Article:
Leaving the baby shoes
When we think of machine learning people often have gigantic models on cloud servers in their mind. But with ongoing improvements more and more applications become possible at the edge and here efficiency is king.
Many methods have been suggested for making neural networks more efficient. Some of them are on the software side but one really interesting one targets the hardware.
Quantization: Usually training is done using 32 or 64 bit floating point calculations. It turned out that for inference having 8-bit integers or even less resolution results in almost no decrease of performance. Using 8 instead of 32-bit reduces the model size to a quarter and improves memory bandwidth.
On a general purpose CPU quantized neural networks won’t see a huge performance gain. They use dedicated hardware, the Floating Point Unit (FPU) to efficiently do 32 or 64 calculations.
But when you design a chip from scratch, being able to swap out expensive FPU’s with simple vector optimized 8-bit calculations can be a huge space and energy saver.
TensorFlow, Lite, and Micro
With the release of TensorFlow 1.9, Google turned a cross-compilation adventure into a quick pip install. This made experimenting with Machine Learning on the Raspberry Pi a lot more accessible for Makers. But for most use cases having a full TensorFlow Framework is just not necessary for production.
For this reason, the TensorFlow Team made TensorFlow Mobile which was already very lightweight and is supposed to do inference only. This was already a big step down in size, but it’s now being replaced by TensorFlow Lite which promises to be even smaller. And just recently a new experimental folder called Micro popped up in the TensorFlow GitHub repository. It targets systems like STM32 micro controllers.
This is just one of many signals that machine learning is finally maturing and ready for mainstream usage, not only in the cloud but especially on embedded systems. If we look at this trend it’s clear where we are going.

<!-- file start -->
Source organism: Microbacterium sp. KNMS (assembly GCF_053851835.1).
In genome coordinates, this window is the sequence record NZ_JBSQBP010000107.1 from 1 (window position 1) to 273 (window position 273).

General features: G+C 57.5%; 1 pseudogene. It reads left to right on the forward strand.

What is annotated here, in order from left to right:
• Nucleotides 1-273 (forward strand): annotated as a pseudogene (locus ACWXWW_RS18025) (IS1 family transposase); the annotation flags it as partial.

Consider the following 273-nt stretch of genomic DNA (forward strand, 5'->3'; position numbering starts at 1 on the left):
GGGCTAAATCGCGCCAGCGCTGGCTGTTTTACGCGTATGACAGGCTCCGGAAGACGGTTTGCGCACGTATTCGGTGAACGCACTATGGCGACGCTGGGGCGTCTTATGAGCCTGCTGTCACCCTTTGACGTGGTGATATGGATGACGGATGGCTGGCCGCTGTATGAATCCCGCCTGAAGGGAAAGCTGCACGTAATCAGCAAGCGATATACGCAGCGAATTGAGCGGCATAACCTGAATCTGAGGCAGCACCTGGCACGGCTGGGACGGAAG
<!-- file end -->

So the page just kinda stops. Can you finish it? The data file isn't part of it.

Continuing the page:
With the great success of quantized models, specialized hardware could drop those expensive floating point units and fit much more efficient 8bit vector operations into a given silicon area. These chips can even be further optimized to do common operations in machine learning models.
With current states, it’s possible to do a galaxy of tasks on cheap Single Board Computers with a price range from 5-100$.
The era of micro controllers
What’s even more impressive is that specialized hardware for machine learning is finally arriving. Take a look at Googles new Edge TPU and its Raspberry Boards. Smaller than a penny the Edge TPU makes some impressive claims.
Edge TPU enables users to concurrently execute multiple state-of-the-art AI models per frame, on a high-resolution video, at 30 frames per second, in a power-efficient manner. When designing Edge TPU we were hyper focused on optimizing for performance per dollar and performance per watt.
While there is no detailed info about price and performance this will definitely enable some interesting applications. High-speed image recognition and classification. Running realistic text to speech with Wavenet locally. Highly accurate speech recognition on-device, making the smartest Furby on the planet.
Edge TPU will run quantized models on TensorFlow lite which is available now as a developer preview. Under development but already usable. Now is the time to design your ideas and test your models to be the first on the market. The booming new area with lots of possible growth.
If you want to get some first hand feel for this clone our GitHub Repository and play around with audio recognition and speech commands.
Imagine what’s possible with this
Babelfish: Having Speech Recognition, Translation, and Text to Speech in a headset doing live translation
SmartCamera: Analyzing the camera in real time and making perfect settings for you
Industrial Processes: Inspecting all kinds of products for defects in high speed
See much more use in Embedded systems. Now is the right time to get started